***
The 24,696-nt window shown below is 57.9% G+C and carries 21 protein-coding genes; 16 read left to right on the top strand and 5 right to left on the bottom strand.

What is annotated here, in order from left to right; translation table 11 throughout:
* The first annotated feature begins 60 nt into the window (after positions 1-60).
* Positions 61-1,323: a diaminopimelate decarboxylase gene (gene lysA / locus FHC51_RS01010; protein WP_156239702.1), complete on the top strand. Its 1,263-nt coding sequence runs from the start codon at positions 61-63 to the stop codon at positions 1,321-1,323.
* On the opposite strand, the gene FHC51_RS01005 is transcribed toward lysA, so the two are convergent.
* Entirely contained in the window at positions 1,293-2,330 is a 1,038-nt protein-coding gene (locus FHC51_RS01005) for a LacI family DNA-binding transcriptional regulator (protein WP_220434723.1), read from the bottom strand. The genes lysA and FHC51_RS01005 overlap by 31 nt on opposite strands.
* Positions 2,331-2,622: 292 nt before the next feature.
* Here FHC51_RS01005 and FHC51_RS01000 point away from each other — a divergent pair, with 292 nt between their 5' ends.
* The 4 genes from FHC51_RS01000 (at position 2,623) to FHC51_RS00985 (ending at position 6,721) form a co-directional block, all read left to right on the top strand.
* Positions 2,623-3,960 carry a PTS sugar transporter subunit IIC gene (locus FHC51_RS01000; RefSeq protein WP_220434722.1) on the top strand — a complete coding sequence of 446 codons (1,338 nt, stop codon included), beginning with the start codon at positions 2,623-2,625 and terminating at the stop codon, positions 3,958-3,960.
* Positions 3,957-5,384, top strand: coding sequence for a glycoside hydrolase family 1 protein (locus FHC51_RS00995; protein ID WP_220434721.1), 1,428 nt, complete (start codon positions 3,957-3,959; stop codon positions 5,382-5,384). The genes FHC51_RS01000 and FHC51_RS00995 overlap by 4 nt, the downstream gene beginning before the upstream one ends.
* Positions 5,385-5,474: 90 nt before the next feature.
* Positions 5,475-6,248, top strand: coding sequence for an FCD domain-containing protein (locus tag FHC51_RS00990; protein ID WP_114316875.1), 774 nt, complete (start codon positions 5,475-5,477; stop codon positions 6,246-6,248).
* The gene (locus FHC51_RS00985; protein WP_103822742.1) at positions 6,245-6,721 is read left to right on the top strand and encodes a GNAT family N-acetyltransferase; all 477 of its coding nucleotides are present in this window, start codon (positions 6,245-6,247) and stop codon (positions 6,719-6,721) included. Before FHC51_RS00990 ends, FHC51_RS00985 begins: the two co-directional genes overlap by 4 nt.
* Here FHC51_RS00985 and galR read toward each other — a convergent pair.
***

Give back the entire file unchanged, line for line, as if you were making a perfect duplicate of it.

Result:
The 24,696-nt window shown below is 57.9% G+C and carries 21 protein-coding genes; 16 read left to right on the top strand and 5 right to left on the bottom strand.

What is annotated here, in order from left to right; translation table 11 throughout:
* The first annotated feature begins 60 nt into the window (after positions 1-60).
* Positions 61-1,323: a diaminopimelate decarboxylase gene (gene lysA / locus FHC51_RS01010; protein WP_156239702.1), complete on the top strand. Its 1,263-nt coding sequence runs from the start codon at positions 61-63 to the stop codon at positions 1,321-1,323.
* On the opposite strand, the gene FHC51_RS01005 is transcribed toward lysA, so the two are convergent.
* Entirely contained in the window at positions 1,293-2,330 is a 1,038-nt protein-coding gene (locus FHC51_RS01005) for a LacI family DNA-binding transcriptional regulator (protein WP_220434723.1), read from the bottom strand. The genes lysA and FHC51_RS01005 overlap by 31 nt on opposite strands.
* Positions 2,331-2,622: 292 nt before the next feature.
* Here FHC51_RS01005 and FHC51_RS01000 point away from each other — a divergent pair, with 292 nt between their 5' ends.
* The 4 genes from FHC51_RS01000 (at position 2,623) to FHC51_RS00985 (ending at position 6,721) form a co-directional block, all read left to right on the top strand.
* Positions 2,623-3,960 carry a PTS sugar transporter subunit IIC gene (locus FHC51_RS01000; RefSeq protein WP_220434722.1) on the top strand — a complete coding sequence of 446 codons (1,338 nt, stop codon included), beginning with the start codon at positions 2,623-2,625 and terminating at the stop codon, positions 3,958-3,960.
* Positions 3,957-5,384, top strand: coding sequence for a glycoside hydrolase family 1 protein (locus FHC51_RS00995; protein ID WP_220434721.1), 1,428 nt, complete (start codon positions 3,957-3,959; stop codon positions 5,382-5,384). The genes FHC51_RS01000 and FHC51_RS00995 overlap by 4 nt, the downstream gene beginning before the upstream one ends.
* Positions 5,385-5,474: 90 nt before the next feature.
* Positions 5,475-6,248, top strand: coding sequence for an FCD domain-containing protein (locus tag FHC51_RS00990; protein ID WP_114316875.1), 774 nt, complete (start codon positions 5,475-5,477; stop codon positions 6,246-6,248).
* The gene (locus FHC51_RS00985; protein WP_103822742.1) at positions 6,245-6,721 is read left to right on the top strand and encodes a GNAT family N-acetyltransferase; all 477 of its coding nucleotides are present in this window, start codon (positions 6,245-6,247) and stop codon (positions 6,719-6,721) included. Before FHC51_RS00990 ends, FHC51_RS00985 begins: the two co-directional genes overlap by 4 nt.
* Here FHC51_RS00985 and galR read toward each other — a convergent pair.